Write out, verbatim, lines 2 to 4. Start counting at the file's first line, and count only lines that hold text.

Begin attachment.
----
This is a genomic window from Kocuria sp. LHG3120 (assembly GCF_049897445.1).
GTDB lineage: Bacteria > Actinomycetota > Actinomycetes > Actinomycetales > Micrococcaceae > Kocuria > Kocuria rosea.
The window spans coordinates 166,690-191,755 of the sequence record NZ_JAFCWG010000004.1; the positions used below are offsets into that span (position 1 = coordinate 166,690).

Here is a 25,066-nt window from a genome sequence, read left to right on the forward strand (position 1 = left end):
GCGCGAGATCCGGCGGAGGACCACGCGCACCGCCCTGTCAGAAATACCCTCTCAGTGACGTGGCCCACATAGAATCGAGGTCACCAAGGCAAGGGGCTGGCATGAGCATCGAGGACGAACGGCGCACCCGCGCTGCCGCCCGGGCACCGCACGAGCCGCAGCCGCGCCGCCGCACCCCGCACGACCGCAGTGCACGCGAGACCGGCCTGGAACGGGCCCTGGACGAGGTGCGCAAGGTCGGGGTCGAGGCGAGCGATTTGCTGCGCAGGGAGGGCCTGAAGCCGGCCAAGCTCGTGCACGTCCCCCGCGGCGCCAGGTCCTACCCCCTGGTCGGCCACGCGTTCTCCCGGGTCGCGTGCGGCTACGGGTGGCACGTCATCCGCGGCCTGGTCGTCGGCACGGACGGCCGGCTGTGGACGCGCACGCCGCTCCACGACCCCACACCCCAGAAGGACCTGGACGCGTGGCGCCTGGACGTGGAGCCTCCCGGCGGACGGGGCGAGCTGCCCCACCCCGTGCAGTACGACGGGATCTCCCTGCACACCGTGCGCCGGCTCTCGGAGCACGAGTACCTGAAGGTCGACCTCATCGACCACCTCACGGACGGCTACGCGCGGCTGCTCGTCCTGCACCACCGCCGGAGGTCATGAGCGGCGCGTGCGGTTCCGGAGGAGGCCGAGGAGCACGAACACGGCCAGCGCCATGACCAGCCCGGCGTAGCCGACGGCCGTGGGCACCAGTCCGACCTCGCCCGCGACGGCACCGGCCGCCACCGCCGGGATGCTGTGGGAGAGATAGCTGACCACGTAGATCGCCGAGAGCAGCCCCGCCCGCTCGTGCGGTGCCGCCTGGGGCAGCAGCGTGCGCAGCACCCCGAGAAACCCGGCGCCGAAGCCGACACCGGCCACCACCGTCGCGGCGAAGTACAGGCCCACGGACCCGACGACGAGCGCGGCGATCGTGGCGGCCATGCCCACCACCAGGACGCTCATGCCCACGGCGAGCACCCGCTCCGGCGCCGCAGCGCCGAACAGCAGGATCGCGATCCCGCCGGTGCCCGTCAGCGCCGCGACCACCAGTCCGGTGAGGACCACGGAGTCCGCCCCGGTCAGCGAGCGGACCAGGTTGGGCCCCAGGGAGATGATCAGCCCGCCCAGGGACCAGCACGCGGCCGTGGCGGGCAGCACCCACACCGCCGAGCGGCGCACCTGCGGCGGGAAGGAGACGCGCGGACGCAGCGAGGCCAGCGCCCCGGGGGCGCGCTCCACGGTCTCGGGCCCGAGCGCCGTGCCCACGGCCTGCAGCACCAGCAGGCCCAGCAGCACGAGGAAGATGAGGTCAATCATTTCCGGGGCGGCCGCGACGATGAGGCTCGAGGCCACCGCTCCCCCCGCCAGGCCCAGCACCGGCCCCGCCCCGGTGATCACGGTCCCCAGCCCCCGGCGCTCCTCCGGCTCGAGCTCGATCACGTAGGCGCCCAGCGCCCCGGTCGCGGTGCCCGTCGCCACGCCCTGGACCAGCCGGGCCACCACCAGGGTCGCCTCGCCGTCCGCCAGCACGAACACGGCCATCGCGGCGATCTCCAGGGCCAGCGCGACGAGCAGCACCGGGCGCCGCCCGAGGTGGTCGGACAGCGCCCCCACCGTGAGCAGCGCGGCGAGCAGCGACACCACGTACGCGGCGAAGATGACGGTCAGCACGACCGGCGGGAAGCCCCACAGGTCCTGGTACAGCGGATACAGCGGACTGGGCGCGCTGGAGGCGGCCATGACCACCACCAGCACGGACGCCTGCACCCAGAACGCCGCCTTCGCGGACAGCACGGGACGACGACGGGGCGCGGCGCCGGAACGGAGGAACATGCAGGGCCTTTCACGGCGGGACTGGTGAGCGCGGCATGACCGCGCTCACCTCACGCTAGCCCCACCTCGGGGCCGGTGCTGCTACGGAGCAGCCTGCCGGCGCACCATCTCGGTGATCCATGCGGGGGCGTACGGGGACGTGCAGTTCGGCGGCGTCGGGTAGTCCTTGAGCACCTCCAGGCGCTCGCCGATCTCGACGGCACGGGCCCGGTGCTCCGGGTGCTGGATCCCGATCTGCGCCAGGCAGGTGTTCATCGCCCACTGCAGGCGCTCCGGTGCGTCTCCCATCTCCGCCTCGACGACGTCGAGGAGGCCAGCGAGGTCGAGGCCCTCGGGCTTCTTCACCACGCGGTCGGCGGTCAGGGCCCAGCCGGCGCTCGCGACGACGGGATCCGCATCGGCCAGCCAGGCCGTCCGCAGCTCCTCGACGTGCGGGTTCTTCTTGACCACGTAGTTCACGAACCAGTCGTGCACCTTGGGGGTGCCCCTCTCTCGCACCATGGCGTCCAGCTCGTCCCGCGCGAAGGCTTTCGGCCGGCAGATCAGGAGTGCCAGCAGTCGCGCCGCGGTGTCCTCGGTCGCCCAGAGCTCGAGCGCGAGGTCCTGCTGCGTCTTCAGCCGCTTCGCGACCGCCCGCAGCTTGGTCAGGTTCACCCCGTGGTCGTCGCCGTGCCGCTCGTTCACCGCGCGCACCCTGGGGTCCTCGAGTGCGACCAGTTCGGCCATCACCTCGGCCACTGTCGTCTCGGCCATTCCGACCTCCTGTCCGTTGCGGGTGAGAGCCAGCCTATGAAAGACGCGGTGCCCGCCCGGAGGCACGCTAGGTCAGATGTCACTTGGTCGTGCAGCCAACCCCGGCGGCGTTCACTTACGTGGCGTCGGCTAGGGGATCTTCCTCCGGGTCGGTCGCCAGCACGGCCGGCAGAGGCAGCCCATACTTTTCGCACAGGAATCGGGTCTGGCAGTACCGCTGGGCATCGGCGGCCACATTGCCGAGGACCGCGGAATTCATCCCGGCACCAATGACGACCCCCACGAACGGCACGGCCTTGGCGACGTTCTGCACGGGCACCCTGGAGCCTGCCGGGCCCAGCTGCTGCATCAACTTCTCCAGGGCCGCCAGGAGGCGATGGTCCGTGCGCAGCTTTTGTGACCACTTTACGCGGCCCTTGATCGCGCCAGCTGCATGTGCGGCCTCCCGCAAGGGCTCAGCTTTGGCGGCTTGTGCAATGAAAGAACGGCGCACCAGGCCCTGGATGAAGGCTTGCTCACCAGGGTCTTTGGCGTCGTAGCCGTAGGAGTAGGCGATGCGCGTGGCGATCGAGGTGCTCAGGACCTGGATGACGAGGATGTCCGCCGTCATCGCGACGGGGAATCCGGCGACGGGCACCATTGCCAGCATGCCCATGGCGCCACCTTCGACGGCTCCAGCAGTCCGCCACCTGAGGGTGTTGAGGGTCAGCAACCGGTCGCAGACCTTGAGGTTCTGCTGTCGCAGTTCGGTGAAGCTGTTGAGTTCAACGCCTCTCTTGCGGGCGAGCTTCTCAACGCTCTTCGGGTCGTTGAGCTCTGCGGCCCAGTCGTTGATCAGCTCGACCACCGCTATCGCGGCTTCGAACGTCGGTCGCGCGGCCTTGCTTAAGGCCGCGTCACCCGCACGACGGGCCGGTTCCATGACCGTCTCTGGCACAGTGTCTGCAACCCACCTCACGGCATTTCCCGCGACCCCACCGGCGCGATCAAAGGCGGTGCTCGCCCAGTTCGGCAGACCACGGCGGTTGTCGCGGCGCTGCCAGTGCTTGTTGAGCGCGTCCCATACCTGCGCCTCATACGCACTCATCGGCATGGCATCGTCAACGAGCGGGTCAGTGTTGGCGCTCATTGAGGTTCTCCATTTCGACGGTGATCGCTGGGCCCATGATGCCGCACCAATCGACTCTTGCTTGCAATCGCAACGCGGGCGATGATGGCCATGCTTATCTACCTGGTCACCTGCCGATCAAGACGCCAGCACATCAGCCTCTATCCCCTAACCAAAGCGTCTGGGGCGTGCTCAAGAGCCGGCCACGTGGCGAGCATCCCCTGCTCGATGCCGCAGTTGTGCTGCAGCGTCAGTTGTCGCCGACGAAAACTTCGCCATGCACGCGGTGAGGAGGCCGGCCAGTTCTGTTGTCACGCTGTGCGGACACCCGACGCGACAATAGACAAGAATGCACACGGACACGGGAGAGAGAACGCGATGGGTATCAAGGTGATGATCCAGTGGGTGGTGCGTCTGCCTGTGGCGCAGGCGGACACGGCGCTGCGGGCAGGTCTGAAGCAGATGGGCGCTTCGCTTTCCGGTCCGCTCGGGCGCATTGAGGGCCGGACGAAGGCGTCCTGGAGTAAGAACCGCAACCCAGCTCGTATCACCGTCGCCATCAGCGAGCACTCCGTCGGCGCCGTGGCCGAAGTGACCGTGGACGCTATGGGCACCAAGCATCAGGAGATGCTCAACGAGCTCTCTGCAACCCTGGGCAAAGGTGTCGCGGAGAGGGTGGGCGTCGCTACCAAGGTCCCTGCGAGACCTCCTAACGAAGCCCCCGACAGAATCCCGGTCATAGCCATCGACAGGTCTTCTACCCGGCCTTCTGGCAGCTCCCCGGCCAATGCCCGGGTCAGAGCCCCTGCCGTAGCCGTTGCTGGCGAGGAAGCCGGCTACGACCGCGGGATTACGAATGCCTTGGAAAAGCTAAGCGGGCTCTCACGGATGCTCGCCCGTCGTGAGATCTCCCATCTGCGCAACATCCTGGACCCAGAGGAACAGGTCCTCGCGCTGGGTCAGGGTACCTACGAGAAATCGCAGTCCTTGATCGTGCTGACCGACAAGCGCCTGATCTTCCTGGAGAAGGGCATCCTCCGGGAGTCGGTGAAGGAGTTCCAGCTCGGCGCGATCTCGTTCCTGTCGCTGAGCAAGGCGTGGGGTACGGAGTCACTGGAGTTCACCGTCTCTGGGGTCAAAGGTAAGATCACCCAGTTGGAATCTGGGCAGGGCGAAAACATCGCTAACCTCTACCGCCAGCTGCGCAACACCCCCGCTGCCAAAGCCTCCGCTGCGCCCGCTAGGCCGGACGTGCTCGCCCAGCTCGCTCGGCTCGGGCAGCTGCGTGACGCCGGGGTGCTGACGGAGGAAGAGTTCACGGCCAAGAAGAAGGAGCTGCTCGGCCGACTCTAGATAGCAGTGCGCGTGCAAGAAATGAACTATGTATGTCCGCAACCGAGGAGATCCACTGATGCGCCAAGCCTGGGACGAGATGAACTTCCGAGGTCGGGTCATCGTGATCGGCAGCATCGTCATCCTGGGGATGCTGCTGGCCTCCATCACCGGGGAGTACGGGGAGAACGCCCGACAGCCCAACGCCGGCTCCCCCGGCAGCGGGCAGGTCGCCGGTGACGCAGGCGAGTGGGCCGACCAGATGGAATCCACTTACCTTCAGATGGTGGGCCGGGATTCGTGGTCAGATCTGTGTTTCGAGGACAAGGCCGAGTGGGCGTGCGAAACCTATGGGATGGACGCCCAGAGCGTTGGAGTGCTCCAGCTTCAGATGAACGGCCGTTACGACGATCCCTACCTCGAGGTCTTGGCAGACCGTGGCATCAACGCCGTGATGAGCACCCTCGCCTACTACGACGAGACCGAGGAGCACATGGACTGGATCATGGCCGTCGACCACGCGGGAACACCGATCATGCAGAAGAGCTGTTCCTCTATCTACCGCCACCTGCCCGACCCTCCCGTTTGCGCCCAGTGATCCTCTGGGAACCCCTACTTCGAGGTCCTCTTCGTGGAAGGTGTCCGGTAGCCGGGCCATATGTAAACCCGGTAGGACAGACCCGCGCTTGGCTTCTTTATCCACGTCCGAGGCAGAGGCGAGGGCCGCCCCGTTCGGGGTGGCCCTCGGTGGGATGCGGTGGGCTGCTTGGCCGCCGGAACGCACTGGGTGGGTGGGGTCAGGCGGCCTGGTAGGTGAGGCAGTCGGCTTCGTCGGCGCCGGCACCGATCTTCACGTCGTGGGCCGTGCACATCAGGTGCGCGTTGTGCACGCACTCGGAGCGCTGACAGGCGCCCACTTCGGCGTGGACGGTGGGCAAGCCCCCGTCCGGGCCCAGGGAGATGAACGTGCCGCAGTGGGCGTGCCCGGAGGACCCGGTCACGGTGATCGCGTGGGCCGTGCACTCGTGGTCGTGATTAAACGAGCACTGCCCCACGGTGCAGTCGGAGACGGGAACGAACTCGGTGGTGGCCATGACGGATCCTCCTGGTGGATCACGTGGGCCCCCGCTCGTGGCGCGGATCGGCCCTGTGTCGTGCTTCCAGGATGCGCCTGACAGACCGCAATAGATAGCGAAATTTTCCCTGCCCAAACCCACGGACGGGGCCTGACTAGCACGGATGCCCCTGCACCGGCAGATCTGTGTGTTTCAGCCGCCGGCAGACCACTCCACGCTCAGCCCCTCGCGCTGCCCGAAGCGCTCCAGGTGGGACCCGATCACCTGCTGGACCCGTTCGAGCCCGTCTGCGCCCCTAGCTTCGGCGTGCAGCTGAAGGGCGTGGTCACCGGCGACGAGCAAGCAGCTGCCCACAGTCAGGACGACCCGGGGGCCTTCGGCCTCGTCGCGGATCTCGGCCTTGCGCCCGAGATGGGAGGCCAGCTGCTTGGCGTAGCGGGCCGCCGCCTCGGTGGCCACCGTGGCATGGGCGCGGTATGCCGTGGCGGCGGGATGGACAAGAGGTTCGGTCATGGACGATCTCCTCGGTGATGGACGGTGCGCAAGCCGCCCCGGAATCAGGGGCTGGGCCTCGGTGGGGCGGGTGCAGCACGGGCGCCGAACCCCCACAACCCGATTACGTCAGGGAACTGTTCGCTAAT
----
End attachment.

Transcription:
GTDB lineage: Bacteria > Actinomycetota > Actinomycetes > Actinomycetales > Micrococcaceae > Kocuria > Kocuria rosea.
The window spans coordinates 166,690-191,755 of the sequence record NZ_JAFCWG010000004.1; the positions used below are offsets into that span (position 1 = coordinate 166,690).

Here is a 25,066-nt window from a genome sequence, read left to right on the forward strand (position 1 = left end):